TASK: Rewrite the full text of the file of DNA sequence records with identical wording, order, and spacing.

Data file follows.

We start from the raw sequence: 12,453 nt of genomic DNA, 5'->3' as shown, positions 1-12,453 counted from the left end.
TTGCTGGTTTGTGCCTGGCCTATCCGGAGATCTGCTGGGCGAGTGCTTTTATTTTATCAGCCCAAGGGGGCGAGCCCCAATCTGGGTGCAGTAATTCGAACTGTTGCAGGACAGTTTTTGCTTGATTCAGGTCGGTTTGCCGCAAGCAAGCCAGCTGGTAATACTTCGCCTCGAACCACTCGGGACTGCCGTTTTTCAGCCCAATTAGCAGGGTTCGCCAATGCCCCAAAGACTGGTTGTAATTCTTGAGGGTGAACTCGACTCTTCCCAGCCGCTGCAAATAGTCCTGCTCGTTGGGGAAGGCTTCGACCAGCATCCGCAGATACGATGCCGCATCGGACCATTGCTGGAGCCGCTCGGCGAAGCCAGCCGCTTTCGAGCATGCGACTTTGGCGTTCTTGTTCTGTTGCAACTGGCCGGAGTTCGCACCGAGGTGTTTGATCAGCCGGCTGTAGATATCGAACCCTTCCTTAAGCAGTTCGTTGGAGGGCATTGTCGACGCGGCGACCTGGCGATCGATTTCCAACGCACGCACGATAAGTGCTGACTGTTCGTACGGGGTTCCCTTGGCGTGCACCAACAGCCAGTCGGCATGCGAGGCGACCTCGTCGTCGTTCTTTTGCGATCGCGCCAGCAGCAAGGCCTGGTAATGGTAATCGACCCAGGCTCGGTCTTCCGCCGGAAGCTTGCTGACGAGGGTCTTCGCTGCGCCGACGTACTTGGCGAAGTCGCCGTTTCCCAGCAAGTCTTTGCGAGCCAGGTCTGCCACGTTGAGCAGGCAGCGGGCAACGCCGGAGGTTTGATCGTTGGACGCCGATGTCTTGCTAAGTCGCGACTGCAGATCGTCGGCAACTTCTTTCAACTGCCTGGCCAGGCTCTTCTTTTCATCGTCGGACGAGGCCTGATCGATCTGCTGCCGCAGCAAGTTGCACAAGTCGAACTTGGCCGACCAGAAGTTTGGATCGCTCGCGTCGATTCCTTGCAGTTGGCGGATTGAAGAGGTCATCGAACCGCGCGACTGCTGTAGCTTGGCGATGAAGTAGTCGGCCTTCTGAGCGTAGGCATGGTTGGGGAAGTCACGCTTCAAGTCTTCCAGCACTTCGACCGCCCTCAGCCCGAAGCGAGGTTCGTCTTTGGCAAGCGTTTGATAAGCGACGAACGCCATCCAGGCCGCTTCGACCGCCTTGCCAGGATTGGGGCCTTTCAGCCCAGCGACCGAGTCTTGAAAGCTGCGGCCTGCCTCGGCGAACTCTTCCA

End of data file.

We start from the raw sequence: 12,453 nt of genomic DNA, 5'->3' as shown, positions 1-12,453 counted from the left end.
TTGCTGGTTTGTGCCTGGCCTATCCGGAGATCTGCTGGGCGAGTGCTTTTATTTTATCAGCCCAAGGGGGCGAGCCCCAATCTGGGTGCAGTAATTCGAACTGTTGCAGGACAGTTTTTGCTTGATTCAGGTCGGTTTGCCGCAAGCAAGCCAGCTGGTAATACTTCGCCTCGAACCACTCGGGACTGCCGTTTTTCAGCCCAATTAGCAGGGTTCGCCAATGCCCCAAAGACTGGTTGTAATTCTTGAGGGTGAACTCGACTCTTCCCAGCCGCTGCAAATAGTCCTGCTCGTTGGGGAAGGCTTCGACCAGCATCCGCAGATACGATGCCGCATCGGACCATTGCTGGAGCCGCTCGGCGAAGCCAGCCGCTTTCGAGCATGCGACTTTGGCGTTCTTGTTCTGTTGCAACTGGCCGGAGTTCGCACCGAGGTGTTTGATCAGCCGGCTGTAGATATCGAACCCTTCCTTAAGCAGTTCGTTGGAGGGCATTGTCGACGCGGCGACCTGGCGATCGATTTCCAACGCACGCACGATAAGTGCTGACTGTTCGTACGGGGTTCCCTTGGCGTGCACCAACAGCCAGTCGGCATGCGAGGCGACCTCGTCGTCGTTCTTTTGCGATCGCGCCAGCAGCAAGGCCTGGTAATGGTAATCGACCCAGGCTCGGTCTTCCGCCGGAAGCTTGCTGACGAGGGTCTTCGCTGCGCCGACGTACTTGGCGAAGTCGCCGTTTCCCAGCAAGTCTTTGCGAGCCAGGTCTGCCACGTTGAGCAGGCAGCGGGCAACGCCGGAGGTTTGATCGTTGGACGCCGATGTCTTGCTAAGTCGCGACTGCAGATCGTCGGCAACTTCTTTCAACTGCCTGGCCAGGCTCTTCTTTTCATCGTCGGACGAGGCCTGATCGATCTGCTGCCGCAGCAAGTTGCACAAGTCGAACTTGGCCGACCAGAAGTTTGGATCGCTCGCGTCGATTCCTTGCAGTTGGCGGATTGAAGAGGTCATCGAACCGCGCGACTGCTGTAGCTTGGCGATGAAGTAGTCGGCCTTCTGAGCGTAGGCATGGTTGGGGAAGTCACGCTTCAAGTCTTCCAGCACTTCGACCGCCCTCAGCCCGAAGCGAGGTTCGTCTTTGGCAAGCGTTTGATAAGCGACGAACGCCATCCAGGCCGCTTCGACCGCCTTGCCAGGATTGGGGCCTTTCAGCCCAGCGACCGAGTCTTGAAAGCTGCGGCCTGCCTCGGCGAACTCTTCCA